Issues Of The Environment: Another Invasive Danger Targets Part Of Michigan’s Forests

Jun 14, 2017

Hemlock Woolly Adelgid
Credit Wikipedia Media Commons / wikipedia.org

According to recent Michigan Department of Natural Resources inventory data, more than 173 million hemlock trees grow in Michigan.  An invasive insect is now threatening the tree species.  In this week's "Issues of the Environment," WEMU's David Fair talks with Forest Health Monitoring Program Manager, Roger Mech about the Hemlock Woolly Adelgid and what you can do to help protect our trees and forests. 


Overview

   *  Eastern Hemlock trees are one of the most common trees in Michigan, and they can be found in the WEMU listening area.  The MDNR is requesting that citizens become familiar with the signs of hemlock woolly adelgid damage and report signs of damage immediately.

   *  The hemlock woolly adelgid (HWA), a tiny aphid-like insect native to Japan and one of the most damaging invasive forest pests in eastern North America, has caused high mortality among eastern hemlock, making permanent changes to forests in many eastern states.  The adelgid has reached Michigan several times, but early detection has led to eradication.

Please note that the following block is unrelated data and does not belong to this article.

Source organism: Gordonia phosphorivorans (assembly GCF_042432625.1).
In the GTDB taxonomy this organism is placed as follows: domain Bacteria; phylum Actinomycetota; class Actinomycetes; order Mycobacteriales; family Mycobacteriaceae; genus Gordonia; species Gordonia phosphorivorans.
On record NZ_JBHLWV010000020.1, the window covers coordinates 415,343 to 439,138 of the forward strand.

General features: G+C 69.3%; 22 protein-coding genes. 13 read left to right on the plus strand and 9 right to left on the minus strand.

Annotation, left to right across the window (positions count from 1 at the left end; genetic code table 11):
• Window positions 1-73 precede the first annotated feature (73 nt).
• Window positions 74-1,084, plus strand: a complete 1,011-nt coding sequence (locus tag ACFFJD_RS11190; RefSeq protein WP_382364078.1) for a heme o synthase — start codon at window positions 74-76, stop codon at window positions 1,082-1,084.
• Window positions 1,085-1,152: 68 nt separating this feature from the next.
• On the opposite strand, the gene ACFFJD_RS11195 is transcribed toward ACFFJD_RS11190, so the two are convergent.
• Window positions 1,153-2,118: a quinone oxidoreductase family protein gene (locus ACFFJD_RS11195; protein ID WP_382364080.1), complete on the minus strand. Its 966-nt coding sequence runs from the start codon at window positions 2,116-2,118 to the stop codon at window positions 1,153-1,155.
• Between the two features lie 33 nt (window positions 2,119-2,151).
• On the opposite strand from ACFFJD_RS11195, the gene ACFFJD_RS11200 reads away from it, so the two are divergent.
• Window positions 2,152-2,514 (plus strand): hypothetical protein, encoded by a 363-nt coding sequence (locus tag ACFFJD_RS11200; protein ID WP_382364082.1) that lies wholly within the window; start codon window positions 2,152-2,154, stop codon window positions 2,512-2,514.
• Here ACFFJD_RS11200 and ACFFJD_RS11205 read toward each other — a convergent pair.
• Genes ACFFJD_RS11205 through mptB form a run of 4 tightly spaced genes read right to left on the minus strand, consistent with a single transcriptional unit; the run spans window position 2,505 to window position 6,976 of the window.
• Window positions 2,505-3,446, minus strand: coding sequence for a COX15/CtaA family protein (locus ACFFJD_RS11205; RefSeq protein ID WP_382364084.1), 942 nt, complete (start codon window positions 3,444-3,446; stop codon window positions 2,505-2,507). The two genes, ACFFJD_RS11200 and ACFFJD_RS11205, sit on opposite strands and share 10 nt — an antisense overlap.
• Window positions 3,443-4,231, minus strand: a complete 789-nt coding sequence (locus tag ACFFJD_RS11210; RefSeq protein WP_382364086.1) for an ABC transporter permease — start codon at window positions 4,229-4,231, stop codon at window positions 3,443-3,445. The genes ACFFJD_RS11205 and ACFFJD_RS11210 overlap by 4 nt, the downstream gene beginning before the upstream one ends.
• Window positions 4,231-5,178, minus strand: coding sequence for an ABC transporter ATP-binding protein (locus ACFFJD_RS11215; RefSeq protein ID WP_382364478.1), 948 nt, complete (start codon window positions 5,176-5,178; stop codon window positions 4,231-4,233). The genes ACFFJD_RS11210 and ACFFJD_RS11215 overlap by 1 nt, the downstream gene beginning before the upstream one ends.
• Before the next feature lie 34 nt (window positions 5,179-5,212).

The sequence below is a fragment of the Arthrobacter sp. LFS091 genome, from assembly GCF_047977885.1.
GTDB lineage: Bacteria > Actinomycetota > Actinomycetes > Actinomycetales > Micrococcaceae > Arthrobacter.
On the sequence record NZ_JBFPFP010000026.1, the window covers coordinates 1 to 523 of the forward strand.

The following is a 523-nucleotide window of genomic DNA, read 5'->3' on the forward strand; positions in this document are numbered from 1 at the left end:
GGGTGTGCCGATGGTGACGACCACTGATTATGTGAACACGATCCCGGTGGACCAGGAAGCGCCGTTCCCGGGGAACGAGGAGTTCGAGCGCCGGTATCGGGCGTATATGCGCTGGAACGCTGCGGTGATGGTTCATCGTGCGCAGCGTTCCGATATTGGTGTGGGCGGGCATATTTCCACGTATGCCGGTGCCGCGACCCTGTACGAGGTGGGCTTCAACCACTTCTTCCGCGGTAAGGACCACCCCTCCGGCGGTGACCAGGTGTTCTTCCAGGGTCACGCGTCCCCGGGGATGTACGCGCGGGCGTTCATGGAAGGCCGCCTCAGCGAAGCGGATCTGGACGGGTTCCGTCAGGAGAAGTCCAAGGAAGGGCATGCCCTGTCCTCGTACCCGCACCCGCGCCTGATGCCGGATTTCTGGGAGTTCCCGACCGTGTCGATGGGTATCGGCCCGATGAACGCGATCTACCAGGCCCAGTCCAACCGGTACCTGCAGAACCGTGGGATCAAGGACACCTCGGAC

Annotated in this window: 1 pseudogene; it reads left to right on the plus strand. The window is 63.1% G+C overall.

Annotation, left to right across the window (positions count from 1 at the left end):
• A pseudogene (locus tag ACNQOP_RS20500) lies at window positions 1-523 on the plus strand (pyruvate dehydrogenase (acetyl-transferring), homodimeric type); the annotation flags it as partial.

*  Roger Mech, Forest Health Monitoring Program Manager, says that detection by non-professionals has been critical in stopping this invasive pest, and infested trees can be treated with pesticides or soaps before the disease spreads. 

Non-commercial, fact based reporting is made possible by your financial support.  Make your donation to WEMU today to keep your community NPR station thriving.

Like 89.1 WEMU on Facebook and follow us on Twitter

— David Fair is the WEMU News Director and host of Morning Edition on WEMU.  You can contact David at 734.487.3363, on twitter @DavidFairWEMU, or email him at dfair@emich.edu